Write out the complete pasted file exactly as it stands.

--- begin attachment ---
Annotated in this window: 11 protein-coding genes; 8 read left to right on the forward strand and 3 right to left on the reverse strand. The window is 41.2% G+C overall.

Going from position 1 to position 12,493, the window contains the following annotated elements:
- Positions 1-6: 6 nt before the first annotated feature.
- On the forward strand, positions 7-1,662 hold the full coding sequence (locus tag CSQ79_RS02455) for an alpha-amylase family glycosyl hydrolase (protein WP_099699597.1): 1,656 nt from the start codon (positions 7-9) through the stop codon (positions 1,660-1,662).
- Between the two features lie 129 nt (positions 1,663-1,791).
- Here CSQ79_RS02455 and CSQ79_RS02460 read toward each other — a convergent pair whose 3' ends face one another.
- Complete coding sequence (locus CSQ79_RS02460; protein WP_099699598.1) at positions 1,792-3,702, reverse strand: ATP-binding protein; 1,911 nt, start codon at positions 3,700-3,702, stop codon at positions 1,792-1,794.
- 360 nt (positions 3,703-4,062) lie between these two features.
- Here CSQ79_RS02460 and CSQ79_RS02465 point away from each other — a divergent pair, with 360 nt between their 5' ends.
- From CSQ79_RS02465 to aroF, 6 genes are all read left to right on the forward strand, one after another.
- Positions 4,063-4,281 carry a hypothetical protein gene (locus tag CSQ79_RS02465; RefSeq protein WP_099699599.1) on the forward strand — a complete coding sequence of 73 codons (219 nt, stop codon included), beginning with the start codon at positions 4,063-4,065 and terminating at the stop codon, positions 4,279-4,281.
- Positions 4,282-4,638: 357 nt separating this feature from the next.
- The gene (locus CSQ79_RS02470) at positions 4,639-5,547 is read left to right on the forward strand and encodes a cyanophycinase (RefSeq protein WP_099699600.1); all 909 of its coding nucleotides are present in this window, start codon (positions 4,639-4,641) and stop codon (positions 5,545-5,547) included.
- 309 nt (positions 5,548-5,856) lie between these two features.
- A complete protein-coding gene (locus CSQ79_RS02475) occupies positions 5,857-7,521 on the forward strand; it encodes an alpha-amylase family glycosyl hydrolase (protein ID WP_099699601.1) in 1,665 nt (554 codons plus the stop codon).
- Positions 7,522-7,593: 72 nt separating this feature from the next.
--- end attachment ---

Annotated in this window: 11 protein-coding genes; 8 read left to right on the forward strand and 3 right to left on the reverse strand. The window is 41.2% G+C overall.

Going from position 1 to position 12,493, the window contains the following annotated elements:
- Positions 1-6: 6 nt before the first annotated feature.
- On the forward strand, positions 7-1,662 hold the full coding sequence (locus tag CSQ79_RS02455) for an alpha-amylase family glycosyl hydrolase (protein WP_099699597.1): 1,656 nt from the start codon (positions 7-9) through the stop codon (positions 1,660-1,662).
- Between the two features lie 129 nt (positions 1,663-1,791).
- Here CSQ79_RS02455 and CSQ79_RS02460 read toward each other — a convergent pair whose 3' ends face one another.
- Complete coding sequence (locus CSQ79_RS02460; protein WP_099699598.1) at positions 1,792-3,702, reverse strand: ATP-binding protein; 1,911 nt, start codon at positions 3,700-3,702, stop codon at positions 1,792-1,794.
- 360 nt (positions 3,703-4,062) lie between these two features.
- Here CSQ79_RS02460 and CSQ79_RS02465 point away from each other — a divergent pair, with 360 nt between their 5' ends.
- From CSQ79_RS02465 to aroF, 6 genes are all read left to right on the forward strand, one after another.
- Positions 4,063-4,281 carry a hypothetical protein gene (locus tag CSQ79_RS02465; RefSeq protein WP_099699599.1) on the forward strand — a complete coding sequence of 73 codons (219 nt, stop codon included), beginning with the start codon at positions 4,063-4,065 and terminating at the stop codon, positions 4,279-4,281.
- Positions 4,282-4,638: 357 nt separating this feature from the next.
- The gene (locus CSQ79_RS02470) at positions 4,639-5,547 is read left to right on the forward strand and encodes a cyanophycinase (RefSeq protein WP_099699600.1); all 909 of its coding nucleotides are present in this window, start codon (positions 4,639-4,641) and stop codon (positions 5,545-5,547) included.
- 309 nt (positions 5,548-5,856) lie between these two features.
- A complete protein-coding gene (locus CSQ79_RS02475) occupies positions 5,857-7,521 on the forward strand; it encodes an alpha-amylase family glycosyl hydrolase (protein ID WP_099699601.1) in 1,665 nt (554 codons plus the stop codon).
- Positions 7,522-7,593: 72 nt separating this feature from the next.